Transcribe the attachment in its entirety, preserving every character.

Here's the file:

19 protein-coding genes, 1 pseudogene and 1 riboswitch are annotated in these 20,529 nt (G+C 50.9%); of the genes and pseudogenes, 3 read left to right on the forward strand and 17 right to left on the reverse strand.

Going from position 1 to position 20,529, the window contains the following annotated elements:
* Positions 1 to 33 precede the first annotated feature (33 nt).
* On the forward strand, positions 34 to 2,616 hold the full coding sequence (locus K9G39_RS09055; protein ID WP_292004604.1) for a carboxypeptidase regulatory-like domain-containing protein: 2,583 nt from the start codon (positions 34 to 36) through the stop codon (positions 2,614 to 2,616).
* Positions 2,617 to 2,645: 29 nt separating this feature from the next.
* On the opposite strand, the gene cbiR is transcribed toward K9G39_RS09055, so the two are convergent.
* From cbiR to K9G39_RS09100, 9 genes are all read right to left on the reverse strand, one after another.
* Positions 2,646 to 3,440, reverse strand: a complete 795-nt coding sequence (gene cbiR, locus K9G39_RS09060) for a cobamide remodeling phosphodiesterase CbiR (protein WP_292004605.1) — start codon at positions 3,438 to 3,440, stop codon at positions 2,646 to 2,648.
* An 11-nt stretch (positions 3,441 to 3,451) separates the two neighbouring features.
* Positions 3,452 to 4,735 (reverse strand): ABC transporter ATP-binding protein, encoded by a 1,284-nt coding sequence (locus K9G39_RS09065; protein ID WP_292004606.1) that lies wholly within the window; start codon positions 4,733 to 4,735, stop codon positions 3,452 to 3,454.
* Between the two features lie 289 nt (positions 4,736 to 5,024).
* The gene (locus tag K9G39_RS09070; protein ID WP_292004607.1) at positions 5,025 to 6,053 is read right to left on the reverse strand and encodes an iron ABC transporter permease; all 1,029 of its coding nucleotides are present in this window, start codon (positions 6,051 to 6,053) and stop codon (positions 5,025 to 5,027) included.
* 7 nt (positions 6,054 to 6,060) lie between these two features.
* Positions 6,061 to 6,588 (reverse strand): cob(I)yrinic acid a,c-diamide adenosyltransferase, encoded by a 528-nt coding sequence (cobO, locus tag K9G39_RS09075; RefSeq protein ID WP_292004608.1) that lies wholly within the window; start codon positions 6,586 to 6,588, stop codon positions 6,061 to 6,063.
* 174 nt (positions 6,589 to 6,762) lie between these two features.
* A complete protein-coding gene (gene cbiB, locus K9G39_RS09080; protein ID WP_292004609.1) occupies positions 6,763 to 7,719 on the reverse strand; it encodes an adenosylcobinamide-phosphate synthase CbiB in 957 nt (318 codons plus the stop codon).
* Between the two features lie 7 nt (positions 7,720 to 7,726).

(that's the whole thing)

19 protein-coding genes, 1 pseudogene and 1 riboswitch are annotated in these 20,529 nt (G+C 50.9%); of the genes and pseudogenes, 3 read left to right on the forward strand and 17 right to left on the reverse strand.

Going from position 1 to position 20,529, the window contains the following annotated elements:
* Positions 1 to 33 precede the first annotated feature (33 nt).
* On the forward strand, positions 34 to 2,616 hold the full coding sequence (locus K9G39_RS09055; protein ID WP_292004604.1) for a carboxypeptidase regulatory-like domain-containing protein: 2,583 nt from the start codon (positions 34 to 36) through the stop codon (positions 2,614 to 2,616).
* Positions 2,617 to 2,645: 29 nt separating this feature from the next.
* On the opposite strand, the gene cbiR is transcribed toward K9G39_RS09055, so the two are convergent.
* From cbiR to K9G39_RS09100, 9 genes are all read right to left on the reverse strand, one after another.
* Positions 2,646 to 3,440, reverse strand: a complete 795-nt coding sequence (gene cbiR, locus K9G39_RS09060) for a cobamide remodeling phosphodiesterase CbiR (protein WP_292004605.1) — start codon at positions 3,438 to 3,440, stop codon at positions 2,646 to 2,648.
* An 11-nt stretch (positions 3,441 to 3,451) separates the two neighbouring features.
* Positions 3,452 to 4,735 (reverse strand): ABC transporter ATP-binding protein, encoded by a 1,284-nt coding sequence (locus K9G39_RS09065; protein ID WP_292004606.1) that lies wholly within the window; start codon positions 4,733 to 4,735, stop codon positions 3,452 to 3,454.
* Between the two features lie 289 nt (positions 4,736 to 5,024).
* The gene (locus tag K9G39_RS09070; protein ID WP_292004607.1) at positions 5,025 to 6,053 is read right to left on the reverse strand and encodes an iron ABC transporter permease; all 1,029 of its coding nucleotides are present in this window, start codon (positions 6,051 to 6,053) and stop codon (positions 5,025 to 5,027) included.
* 7 nt (positions 6,054 to 6,060) lie between these two features.
* Positions 6,061 to 6,588 (reverse strand): cob(I)yrinic acid a,c-diamide adenosyltransferase, encoded by a 528-nt coding sequence (cobO, locus tag K9G39_RS09075; RefSeq protein ID WP_292004608.1) that lies wholly within the window; start codon positions 6,586 to 6,588, stop codon positions 6,061 to 6,063.
* 174 nt (positions 6,589 to 6,762) lie between these two features.
* A complete protein-coding gene (gene cbiB, locus K9G39_RS09080; protein ID WP_292004609.1) occupies positions 6,763 to 7,719 on the reverse strand; it encodes an adenosylcobinamide-phosphate synthase CbiB in 957 nt (318 codons plus the stop codon).
* Between the two features lie 7 nt (positions 7,720 to 7,726).